First, put on your oxygen mask—this advice is often repeated and a reminder that we often need to do something for ourselves before we can help others.
If you want to strengthen your people during the current crisis—no matter how long it lasts and prepare them for whatever challenges lie ahead until we are all safe at home with Jesus, one of the first things you can do is to expand your communications ministry from primarily outreach and not stop until you guide people to become mature disciples.
As I am preparing to launch the Effective Church Communication Academy (hopefully a beta launch this week), I've spent months praying and thinking deeply about what is the unique focus of Effective Church Communications and what do I have to offer you to help you become a more effective church communicator.
Again and again, I go back to my 5 Steps of Effective Church Communications and Marketing, which is an overall vision/plan/roadmap for how to take people from outside the church to help them become mature disciples of Jesus. What makes this of primary importance is that it is founded on the North Star that all your communications have the ultimate goal of helping people come to know Jesus as Savior, in other words of "fully fulfilling the Great Commission."
When you have the Great Commission as your North Star, many of the other issues of church communications that seem so pressing, such as:
- What technology do we use now? Zoom or YouTube?
- What if people can't access them? Or mess them up for others? (If, as reported to me an older church member kept trying to log on to ZOOM and was on/off/on/off with a dog yipping in the background, distracting everyone—do you cut her off or offer in an online session to help her figure it out?)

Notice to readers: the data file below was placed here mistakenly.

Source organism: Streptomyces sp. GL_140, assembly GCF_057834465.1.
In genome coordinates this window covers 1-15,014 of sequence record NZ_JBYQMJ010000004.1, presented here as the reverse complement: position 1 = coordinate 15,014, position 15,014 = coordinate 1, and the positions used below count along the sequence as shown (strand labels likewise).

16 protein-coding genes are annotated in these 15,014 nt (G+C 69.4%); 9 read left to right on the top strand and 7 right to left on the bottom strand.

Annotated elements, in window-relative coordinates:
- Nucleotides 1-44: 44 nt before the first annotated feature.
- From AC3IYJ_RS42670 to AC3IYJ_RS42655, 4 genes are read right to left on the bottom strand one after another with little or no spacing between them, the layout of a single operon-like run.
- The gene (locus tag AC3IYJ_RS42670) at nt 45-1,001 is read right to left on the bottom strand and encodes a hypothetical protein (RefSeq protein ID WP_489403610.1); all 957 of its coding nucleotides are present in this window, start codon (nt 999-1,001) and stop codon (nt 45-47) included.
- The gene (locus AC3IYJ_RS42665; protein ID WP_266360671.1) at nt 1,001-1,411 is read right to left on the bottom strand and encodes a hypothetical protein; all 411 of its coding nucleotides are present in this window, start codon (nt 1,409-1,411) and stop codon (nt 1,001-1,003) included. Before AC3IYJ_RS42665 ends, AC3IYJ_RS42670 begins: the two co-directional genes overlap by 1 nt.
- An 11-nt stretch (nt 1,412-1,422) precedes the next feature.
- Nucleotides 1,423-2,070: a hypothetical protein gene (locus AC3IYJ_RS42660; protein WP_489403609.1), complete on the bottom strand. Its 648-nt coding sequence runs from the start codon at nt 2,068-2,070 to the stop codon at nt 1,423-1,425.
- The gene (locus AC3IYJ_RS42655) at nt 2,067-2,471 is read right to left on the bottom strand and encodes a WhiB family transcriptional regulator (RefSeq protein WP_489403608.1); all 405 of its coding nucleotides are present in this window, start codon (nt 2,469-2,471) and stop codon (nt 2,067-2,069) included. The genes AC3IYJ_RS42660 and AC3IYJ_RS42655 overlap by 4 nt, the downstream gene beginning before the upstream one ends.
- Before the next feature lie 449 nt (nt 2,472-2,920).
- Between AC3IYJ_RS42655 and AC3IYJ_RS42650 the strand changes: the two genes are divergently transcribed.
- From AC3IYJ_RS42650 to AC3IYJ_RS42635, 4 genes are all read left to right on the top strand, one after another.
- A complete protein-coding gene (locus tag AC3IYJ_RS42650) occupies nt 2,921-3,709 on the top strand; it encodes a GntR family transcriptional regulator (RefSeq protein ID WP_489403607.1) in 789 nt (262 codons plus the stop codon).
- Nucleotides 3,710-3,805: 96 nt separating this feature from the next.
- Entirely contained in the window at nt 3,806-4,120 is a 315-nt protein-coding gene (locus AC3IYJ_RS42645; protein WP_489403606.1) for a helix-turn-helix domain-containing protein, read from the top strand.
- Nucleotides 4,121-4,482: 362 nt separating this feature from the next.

- Our video guy is working 60 hours a week—is that fair? (The answer, by the way, is NO. If your standards for perfection endanger someone's mental and emotional health—that is not of the Lord. Either lighten up or get him some help.)
- Do we need all new tech equipment to be a successful church going forward?
All these concerns, though they may be great questions to ask, should fall into place when you realize that God's people throughout the ages have been able to fulfill His will, no matter what technology they used, no matter what the circumstances.
Every communication tool from pen on parchment to the lastest in video streaming can help people grow in their faith. And every communication tool can be used more effectively if you have adequate training to use it well.
More specifically how I can help
Overall, as I said, I hope to launch the beta version of the Effective Church Communication Academy (ECC Academy for short) this week. I've designed it to help you in many ways.
Prior to what has challenged us with this time of the virus, I've been working on the school because it seems that many church communicators today are attempting to do HUGE amounts of work and challenging tasks with little training in the foundational skills of strategy, design (including layout, use of images, typography), effective writing, and communication planning and evaluation. I've taught years of classes, written books and articles on these topics that have helped many and it's time to share them.
For some, it will be a review. "Yeah, I know you're supposed to do that," you may find yourself saying, though you may have gotten lazy in execution. For others, much of it may be new. Some of the courses were recent creations; some will are from my archives, but all I trust will be informative and useful.
In case you are wondering—it will be super affordable for everyone and if you can't afford it, even at the low price I'll have, all you need to do is email me at email@example.com and ask for a free membership. You don't have to explain why; just ask and I'll send a return code for free. It costs me to create and host the school, but I do believe God has distributed resources to all His children as we have needs. I'm trusting there are those able to pay for the school and perhaps even donate to it and that will meet my needs and costs.
Stay tuned; check out my newsletters as they arrive for launch information. Pray for me for focus and the ability to do all I need to do to get done for what needs to be done and for protection from software and internet issues.
God is so good and I'm excited to see what He will do next for all of us. We have no idea what that will be the challenges in our world and personal lives, but we do know He has the resources to prepare us for it.